One of the most important things I learned in college history courses: the absolute importance of studying primary sources (thank you, Dr. Peake). But this is true not only for history, but for many areas of study, and especially for the Bible.
One of the main emphases of the Protestant Reformation was ad fontes (Latin for “to the sources”). For several centuries preceding the Reformation, the Bible was a mediated source for nearly all but the elite. People relied on the church leaders and church fathers of the past for their knowledge of the Bible. For the common person, it was all second hand knowledge. Perhaps “literary hearsay” could aptly describe the common acquaintance with Scripture.
In that era, the printing press made the Bible more available to people than ever before, and the major changes in church history encouraged them to take advantage of this blessing. In our own time, we have benefited from the invention and influence of the printing press and are able to access the Bible with many previously unimagined technologies, reading it on an electronic screen on our computers or our phones, and hearing it on recordings. There is no excuse for limiting ourselves to what other say about the Bible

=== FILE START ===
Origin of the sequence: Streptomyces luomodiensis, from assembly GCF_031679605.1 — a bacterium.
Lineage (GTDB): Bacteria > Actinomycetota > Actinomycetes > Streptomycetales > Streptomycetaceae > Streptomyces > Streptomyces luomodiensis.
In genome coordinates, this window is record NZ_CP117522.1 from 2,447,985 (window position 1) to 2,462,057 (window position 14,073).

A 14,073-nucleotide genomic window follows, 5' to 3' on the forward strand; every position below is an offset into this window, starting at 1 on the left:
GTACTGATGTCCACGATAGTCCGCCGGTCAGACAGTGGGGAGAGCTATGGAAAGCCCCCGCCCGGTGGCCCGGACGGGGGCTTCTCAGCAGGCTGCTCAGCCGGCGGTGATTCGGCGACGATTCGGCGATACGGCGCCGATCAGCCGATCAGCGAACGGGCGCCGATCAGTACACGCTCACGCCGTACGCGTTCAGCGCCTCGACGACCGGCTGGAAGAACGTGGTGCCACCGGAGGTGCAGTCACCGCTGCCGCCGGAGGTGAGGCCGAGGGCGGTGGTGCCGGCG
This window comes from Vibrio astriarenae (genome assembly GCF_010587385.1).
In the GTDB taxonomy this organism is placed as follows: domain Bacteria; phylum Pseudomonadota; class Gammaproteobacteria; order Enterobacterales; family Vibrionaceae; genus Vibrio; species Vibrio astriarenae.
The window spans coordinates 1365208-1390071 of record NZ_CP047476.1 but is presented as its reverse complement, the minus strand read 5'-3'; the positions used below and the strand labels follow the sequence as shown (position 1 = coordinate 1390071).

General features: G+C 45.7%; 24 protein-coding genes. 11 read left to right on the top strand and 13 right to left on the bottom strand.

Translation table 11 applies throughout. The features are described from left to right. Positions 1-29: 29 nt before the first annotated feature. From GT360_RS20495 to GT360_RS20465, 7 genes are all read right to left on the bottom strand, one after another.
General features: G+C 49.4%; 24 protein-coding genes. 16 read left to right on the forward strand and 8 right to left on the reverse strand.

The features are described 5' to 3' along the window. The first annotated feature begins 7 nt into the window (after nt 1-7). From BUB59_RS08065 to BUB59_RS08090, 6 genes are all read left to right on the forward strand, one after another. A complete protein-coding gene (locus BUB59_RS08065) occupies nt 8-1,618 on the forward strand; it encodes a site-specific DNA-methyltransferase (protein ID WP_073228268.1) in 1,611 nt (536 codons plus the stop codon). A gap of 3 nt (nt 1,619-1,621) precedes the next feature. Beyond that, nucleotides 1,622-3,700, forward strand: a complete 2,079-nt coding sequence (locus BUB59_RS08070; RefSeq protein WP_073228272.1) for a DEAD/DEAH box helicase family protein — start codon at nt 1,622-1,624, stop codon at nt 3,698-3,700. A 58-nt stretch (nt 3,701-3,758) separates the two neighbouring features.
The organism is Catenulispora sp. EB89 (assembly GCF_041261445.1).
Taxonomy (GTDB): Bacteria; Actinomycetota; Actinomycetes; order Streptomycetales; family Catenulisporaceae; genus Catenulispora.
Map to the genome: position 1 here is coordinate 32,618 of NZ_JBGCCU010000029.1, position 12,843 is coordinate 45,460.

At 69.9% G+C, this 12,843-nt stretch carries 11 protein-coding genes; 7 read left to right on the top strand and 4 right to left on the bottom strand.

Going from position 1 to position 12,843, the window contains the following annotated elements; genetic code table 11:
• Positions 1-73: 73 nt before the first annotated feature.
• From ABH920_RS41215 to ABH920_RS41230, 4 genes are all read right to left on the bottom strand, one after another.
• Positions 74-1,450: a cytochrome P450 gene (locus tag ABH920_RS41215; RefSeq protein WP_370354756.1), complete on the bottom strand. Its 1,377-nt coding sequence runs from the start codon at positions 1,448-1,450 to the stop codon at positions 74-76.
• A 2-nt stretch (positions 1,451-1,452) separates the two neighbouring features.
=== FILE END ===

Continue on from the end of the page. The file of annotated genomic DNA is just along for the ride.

Far better to read the Bible itself than to read a hundred commentaries on it and spend virtually no time directly with the text. What does IT (the text) say? What does IT mean? How does IT apply to me? are the main questions we seek to answer, rather than asking what someone else teaches about what it says, what it means, and how it applies.
Study tools comprise an important component of Bible study, but must never be allowed to substitute for one’s own direct study of the text. The right use of study tools is not as proxies for study, but as a means to study in community with others who have looked long and hard at the text, to help us with our blind spots and check our understanding of the text against other views. Let us hasten to the Source!